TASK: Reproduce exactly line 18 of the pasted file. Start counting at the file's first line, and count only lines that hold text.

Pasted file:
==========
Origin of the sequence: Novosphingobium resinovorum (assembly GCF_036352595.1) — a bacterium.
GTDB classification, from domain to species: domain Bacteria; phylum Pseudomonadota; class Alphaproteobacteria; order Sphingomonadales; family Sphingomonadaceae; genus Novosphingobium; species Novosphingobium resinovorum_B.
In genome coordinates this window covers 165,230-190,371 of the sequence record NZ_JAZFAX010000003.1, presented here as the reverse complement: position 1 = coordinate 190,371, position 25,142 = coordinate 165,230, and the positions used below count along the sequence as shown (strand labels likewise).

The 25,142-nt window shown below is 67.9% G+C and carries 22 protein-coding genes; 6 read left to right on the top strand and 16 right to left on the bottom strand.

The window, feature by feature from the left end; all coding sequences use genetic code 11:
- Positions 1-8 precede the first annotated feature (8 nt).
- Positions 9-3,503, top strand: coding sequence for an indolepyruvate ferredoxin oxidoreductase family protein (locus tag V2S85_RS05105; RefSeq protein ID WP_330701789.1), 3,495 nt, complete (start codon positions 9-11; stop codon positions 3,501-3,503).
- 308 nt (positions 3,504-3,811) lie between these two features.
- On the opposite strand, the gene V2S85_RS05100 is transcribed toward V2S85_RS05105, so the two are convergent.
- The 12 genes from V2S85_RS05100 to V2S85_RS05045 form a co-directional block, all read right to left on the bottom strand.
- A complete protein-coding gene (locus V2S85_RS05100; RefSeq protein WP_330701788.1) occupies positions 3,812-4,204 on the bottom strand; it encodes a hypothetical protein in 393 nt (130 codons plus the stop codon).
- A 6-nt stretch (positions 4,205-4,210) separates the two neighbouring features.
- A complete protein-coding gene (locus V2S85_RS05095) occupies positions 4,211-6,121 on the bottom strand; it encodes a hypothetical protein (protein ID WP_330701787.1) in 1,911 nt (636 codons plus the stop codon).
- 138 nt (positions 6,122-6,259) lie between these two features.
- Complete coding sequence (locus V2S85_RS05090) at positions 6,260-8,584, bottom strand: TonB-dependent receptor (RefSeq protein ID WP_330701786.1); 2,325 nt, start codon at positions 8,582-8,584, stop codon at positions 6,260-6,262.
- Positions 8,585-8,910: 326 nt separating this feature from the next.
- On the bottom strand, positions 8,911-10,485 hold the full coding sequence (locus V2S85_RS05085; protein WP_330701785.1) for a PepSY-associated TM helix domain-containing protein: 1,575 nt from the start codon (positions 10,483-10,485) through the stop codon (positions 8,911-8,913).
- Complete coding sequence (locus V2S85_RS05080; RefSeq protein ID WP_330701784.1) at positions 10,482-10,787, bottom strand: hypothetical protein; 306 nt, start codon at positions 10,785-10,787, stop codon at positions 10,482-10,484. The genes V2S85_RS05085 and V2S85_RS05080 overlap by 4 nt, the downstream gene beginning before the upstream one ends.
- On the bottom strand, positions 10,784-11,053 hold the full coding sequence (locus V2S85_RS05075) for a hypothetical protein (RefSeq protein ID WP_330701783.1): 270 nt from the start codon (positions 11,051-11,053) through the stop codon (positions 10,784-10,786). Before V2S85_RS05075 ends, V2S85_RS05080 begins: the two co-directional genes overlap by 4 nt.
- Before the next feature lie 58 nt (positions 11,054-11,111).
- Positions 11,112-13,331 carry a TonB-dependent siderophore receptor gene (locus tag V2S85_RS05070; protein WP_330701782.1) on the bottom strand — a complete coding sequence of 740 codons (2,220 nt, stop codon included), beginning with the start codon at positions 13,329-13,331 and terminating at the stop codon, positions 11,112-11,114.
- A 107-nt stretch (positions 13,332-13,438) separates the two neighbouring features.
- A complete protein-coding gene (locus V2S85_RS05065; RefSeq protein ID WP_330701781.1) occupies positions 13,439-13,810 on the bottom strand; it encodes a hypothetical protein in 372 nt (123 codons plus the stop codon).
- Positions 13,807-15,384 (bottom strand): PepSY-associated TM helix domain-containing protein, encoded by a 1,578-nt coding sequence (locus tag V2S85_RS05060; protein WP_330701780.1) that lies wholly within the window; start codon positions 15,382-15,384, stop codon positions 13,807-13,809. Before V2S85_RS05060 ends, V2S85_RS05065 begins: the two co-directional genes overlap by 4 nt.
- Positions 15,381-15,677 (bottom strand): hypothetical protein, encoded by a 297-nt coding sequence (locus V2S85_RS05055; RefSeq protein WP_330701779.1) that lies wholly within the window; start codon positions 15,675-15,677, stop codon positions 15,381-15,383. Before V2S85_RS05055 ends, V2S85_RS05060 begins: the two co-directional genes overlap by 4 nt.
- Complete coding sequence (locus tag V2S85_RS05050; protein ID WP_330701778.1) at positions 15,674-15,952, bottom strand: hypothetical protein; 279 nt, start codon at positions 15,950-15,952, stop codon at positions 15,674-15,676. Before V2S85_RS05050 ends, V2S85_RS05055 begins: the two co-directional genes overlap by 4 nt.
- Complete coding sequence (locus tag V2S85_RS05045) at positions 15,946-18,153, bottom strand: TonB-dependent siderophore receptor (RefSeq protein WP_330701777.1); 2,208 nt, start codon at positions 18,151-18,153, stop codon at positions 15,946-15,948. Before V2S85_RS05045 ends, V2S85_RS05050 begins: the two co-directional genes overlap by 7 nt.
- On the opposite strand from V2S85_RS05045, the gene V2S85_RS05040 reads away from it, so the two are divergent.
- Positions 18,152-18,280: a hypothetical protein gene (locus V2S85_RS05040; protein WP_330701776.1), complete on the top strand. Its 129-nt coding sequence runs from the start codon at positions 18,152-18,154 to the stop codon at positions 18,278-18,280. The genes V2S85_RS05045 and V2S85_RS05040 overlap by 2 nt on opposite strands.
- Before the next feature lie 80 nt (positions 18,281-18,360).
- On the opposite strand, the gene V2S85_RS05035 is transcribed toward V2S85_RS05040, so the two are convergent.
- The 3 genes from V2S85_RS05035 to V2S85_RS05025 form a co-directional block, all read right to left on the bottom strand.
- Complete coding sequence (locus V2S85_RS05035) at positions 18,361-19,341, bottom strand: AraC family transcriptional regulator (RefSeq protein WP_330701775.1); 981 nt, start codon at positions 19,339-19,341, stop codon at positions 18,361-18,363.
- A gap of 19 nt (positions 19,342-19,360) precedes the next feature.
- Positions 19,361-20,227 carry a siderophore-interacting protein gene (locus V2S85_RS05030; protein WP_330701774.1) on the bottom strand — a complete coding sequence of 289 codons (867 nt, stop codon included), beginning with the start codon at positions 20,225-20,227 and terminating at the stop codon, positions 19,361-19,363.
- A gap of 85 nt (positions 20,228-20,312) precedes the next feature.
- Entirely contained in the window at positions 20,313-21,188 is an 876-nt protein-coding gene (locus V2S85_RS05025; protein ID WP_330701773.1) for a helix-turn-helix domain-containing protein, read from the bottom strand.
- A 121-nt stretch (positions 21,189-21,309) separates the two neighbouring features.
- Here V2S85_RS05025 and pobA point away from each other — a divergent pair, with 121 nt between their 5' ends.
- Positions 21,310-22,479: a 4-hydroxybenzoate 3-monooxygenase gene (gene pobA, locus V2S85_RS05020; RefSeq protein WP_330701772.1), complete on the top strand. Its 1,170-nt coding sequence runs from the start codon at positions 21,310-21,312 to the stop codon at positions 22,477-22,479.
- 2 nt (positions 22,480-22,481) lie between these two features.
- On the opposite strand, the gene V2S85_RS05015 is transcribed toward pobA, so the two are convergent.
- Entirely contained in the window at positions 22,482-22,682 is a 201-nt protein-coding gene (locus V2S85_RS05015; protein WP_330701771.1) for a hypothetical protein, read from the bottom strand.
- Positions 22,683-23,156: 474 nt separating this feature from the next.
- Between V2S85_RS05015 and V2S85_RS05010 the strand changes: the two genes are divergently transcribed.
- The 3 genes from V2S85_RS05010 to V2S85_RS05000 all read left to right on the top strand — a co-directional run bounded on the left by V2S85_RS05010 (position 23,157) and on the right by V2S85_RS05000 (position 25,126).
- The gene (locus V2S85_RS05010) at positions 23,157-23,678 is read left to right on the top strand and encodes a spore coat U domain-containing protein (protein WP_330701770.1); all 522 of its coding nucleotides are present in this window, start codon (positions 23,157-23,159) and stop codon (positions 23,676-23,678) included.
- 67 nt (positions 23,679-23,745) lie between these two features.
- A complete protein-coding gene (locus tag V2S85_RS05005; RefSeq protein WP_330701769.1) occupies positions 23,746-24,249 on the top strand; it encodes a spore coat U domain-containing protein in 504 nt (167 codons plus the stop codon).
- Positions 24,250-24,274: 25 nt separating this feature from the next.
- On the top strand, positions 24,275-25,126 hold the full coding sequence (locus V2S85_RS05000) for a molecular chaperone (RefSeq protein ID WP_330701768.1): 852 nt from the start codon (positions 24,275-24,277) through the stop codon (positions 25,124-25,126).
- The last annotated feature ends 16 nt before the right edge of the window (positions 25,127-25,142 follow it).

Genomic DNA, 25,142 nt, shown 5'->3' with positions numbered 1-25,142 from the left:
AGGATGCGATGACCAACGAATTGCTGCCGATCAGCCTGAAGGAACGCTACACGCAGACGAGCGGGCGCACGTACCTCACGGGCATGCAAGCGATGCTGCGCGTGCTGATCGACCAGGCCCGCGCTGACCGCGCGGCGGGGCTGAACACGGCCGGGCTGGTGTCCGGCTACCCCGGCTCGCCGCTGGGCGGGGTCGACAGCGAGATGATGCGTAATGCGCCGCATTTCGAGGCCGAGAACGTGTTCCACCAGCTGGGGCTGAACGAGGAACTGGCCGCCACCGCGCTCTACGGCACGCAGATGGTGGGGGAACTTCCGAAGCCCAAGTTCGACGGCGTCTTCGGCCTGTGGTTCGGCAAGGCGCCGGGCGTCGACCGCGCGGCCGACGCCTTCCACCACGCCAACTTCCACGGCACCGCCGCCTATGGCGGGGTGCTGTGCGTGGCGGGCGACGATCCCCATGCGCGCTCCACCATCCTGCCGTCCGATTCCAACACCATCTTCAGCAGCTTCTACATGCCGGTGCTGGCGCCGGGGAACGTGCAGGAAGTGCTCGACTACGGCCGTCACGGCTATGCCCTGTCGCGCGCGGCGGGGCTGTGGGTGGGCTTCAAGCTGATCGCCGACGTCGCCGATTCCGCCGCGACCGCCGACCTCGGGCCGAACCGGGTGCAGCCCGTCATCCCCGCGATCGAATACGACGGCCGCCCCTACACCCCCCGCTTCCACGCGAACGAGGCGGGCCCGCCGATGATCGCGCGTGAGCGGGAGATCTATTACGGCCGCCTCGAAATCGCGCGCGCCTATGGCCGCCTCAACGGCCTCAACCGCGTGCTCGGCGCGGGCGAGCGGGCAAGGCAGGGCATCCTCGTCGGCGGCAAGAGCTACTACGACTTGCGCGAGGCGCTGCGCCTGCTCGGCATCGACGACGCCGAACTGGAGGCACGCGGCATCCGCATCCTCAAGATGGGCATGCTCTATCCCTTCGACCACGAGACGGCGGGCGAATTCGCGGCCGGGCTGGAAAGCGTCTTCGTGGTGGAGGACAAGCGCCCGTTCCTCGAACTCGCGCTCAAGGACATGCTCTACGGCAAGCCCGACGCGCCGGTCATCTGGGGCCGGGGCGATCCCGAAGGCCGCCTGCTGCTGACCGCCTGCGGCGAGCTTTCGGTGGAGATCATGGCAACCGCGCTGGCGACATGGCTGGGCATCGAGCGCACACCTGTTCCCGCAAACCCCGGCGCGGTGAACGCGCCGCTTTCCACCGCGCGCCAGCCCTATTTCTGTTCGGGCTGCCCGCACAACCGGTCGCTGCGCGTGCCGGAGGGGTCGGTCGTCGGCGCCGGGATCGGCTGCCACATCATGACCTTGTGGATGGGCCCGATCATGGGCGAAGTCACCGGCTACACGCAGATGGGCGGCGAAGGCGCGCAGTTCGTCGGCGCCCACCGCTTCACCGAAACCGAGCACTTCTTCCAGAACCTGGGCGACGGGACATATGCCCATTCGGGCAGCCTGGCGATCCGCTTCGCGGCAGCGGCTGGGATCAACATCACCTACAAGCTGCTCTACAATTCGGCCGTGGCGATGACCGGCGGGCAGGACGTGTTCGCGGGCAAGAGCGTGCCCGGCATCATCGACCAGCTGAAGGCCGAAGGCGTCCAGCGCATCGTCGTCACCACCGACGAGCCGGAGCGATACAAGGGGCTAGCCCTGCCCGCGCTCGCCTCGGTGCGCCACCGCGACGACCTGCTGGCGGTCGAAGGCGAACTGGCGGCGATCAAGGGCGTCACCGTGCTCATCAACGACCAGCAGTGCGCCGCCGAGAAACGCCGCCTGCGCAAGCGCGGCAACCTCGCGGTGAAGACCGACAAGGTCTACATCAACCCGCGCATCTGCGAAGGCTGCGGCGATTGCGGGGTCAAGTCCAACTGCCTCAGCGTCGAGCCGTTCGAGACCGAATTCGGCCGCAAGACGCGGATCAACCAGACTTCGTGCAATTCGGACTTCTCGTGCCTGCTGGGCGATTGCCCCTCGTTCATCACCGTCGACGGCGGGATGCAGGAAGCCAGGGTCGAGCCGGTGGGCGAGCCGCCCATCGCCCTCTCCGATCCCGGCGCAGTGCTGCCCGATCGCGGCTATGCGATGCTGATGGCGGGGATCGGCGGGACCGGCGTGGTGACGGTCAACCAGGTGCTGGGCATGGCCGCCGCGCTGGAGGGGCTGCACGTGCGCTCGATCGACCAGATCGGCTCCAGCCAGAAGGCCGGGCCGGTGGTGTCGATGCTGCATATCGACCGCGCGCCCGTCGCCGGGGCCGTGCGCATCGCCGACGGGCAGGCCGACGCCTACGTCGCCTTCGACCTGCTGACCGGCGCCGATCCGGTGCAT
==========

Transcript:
- Complete coding sequence (locus V2S85_RS05080; RefSeq protein ID WP_330701784.1) at positions 10,482-10,787, bottom strand: hypothetical protein; 306 nt, start codon at positions 10,785-10,787, stop codon at positions 10,482-10,484. The genes V2S85_RS05085 and V2S85_RS05080 overlap by 4 nt, the downstream gene beginning before the upstream one ends.